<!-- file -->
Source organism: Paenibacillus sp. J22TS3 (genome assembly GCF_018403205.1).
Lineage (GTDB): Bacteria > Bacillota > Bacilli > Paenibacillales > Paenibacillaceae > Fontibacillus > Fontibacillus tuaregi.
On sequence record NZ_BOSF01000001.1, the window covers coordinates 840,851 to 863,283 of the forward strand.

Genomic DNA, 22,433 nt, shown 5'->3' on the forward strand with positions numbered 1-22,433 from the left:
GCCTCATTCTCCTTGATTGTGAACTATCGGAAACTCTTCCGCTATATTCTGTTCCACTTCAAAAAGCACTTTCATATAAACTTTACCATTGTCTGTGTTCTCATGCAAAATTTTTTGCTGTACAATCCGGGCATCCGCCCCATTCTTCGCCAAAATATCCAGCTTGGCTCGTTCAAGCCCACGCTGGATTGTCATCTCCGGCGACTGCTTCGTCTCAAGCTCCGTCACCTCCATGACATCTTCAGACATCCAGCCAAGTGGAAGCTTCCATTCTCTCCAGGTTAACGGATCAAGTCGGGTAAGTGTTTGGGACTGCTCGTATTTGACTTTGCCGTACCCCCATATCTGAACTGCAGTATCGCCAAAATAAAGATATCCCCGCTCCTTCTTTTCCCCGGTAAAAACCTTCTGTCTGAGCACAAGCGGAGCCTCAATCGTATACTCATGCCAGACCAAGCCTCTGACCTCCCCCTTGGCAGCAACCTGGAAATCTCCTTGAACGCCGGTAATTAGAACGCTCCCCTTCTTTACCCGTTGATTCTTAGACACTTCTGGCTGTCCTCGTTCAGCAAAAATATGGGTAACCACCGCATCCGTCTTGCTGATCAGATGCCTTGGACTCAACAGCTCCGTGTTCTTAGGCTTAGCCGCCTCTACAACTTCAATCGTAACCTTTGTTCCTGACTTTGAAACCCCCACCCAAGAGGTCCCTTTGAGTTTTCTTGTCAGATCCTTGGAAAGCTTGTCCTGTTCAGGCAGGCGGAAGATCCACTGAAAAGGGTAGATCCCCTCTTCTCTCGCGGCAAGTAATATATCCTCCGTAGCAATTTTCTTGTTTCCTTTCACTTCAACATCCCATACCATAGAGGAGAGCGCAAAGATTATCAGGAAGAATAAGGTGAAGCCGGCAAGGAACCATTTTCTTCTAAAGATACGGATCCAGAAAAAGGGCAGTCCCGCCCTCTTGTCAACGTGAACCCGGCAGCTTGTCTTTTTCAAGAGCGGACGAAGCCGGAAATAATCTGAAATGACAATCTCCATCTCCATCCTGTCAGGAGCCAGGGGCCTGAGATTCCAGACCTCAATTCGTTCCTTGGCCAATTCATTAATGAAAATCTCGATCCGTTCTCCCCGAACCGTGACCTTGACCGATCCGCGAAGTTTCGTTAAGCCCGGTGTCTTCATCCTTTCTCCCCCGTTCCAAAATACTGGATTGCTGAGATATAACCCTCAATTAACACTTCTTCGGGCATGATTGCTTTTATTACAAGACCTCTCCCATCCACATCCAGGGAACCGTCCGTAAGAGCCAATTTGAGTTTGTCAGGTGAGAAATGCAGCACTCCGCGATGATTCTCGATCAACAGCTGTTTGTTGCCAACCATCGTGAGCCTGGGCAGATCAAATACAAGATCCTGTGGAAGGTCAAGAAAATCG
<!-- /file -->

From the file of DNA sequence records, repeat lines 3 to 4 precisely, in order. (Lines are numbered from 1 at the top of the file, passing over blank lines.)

On sequence record NZ_BOSF01000001.1, the window covers coordinates 840,851 to 863,283 of the forward strand.

Genomic DNA, 22,433 nt, shown 5'->3' on the forward strand with positions numbered 1-22,433 from the left: